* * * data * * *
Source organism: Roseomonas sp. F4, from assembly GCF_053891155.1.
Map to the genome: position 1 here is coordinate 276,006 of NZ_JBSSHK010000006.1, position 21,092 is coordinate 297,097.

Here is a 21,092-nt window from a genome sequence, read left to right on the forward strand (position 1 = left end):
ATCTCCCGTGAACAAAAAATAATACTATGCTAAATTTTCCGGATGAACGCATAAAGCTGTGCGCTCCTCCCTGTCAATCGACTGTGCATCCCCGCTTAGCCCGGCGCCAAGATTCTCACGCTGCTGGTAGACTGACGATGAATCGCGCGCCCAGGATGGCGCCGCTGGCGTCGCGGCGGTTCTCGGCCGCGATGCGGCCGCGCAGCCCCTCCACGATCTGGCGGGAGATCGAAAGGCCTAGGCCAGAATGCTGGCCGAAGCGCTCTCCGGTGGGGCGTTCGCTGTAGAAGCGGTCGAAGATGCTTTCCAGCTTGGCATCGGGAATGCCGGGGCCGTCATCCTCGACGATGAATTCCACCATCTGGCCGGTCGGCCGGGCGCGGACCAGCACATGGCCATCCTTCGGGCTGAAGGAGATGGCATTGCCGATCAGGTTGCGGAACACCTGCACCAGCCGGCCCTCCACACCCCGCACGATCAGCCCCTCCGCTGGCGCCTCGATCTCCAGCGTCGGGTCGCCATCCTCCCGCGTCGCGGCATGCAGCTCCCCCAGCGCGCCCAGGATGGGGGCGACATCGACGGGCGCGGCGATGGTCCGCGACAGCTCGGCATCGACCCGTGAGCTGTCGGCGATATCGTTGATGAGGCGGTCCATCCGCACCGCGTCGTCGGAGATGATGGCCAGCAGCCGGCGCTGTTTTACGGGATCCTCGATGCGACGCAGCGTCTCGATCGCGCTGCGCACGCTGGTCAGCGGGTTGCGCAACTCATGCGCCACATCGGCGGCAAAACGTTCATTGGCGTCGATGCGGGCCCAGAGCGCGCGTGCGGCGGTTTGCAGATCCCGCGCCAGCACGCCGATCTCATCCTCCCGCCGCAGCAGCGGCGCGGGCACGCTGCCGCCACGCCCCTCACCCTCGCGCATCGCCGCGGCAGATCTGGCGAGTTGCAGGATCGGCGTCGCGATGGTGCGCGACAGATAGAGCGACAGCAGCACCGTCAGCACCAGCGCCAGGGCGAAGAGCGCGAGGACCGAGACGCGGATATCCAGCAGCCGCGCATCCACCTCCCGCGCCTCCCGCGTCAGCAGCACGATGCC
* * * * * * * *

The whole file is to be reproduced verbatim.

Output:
Source organism: Roseomonas sp. F4, from assembly GCF_053891155.1.
Map to the genome: position 1 here is coordinate 276,006 of NZ_JBSSHK010000006.1, position 21,092 is coordinate 297,097.

Here is a 21,092-nt window from a genome sequence, read left to right on the forward strand (position 1 = left end):
ATCTCCCGTGAACAAAAAATAATACTATGCTAAATTTTCCGGATGAACGCATAAAGCTGTGCGCTCCTCCCTGTCAATCGACTGTGCATCCCCGCTTAGCCCGGCGCCAAGATTCTCACGCTGCTGGTAGACTGACGATGAATCGCGCGCCCAGGATGGCGCCGCTGGCGTCGCGGCGGTTCTCGGCCGCGATGCGGCCGCGCAGCCCCTCCACGATCTGGCGGGAGATCGAAAGGCCTAGGCCAGAATGCTGGCCGAAGCGCTCTCCGGTGGGGCGTTCGCTGTAGAAGCGGTCGAAGATGCTTTCCAGCTTGGCATCGGGAATGCCGGGGCCGTCATCCTCGACGATGAATTCCACCATCTGGCCGGTCGGCCGGGCGCGGACCAGCACATGGCCATCCTTCGGGCTGAAGGAGATGGCATTGCCGATCAGGTTGCGGAACACCTGCACCAGCCGGCCCTCCACACCCCGCACGATCAGCCCCTCCGCTGGCGCCTCGATCTCCAGCGTCGGGTCGCCATCCTCCCGCGTCGCGGCATGCAGCTCCCCCAGCGCGCCCAGGATGGGGGCGACATCGACGGGCGCGGCGATGGTCCGCGACAGCTCGGCATCGACCCGTGAGCTGTCGGCGATATCGTTGATGAGGCGGTCCATCCGCACCGCGTCGTCGGAGATGATGGCCAGCAGCCGGCGCTGTTTTACGGGATCCTCGATGCGACGCAGCGTCTCGATCGCGCTGCGCACGCTGGTCAGCGGGTTGCGCAACTCATGCGCCACATCGGCGGCAAAACGTTCATTGGCGTCGATGCGGGCCCAGAGCGCGCGTGCGGCGGTTTGCAGATCCCGCGCCAGCACGCCGATCTCATCCTCCCGCCGCAGCAGCGGCGCGGGCACGCTGCCGCCACGCCCCTCACCCTCGCGCATCGCCGCGGCAGATCTGGCGAGTTGCAGGATCGGCGTCGCGATGGTGCGCGACAGATAGAGCGACAGCAGCACCGTCAGCACCAGCGCCAGGGCGAAGAGCGCGAGGACCGAGACGCGGATATCCAGCAGCCGCGCATCCACCTCCCGCGCCTCCCGCGTCAGCAGCACGATGCC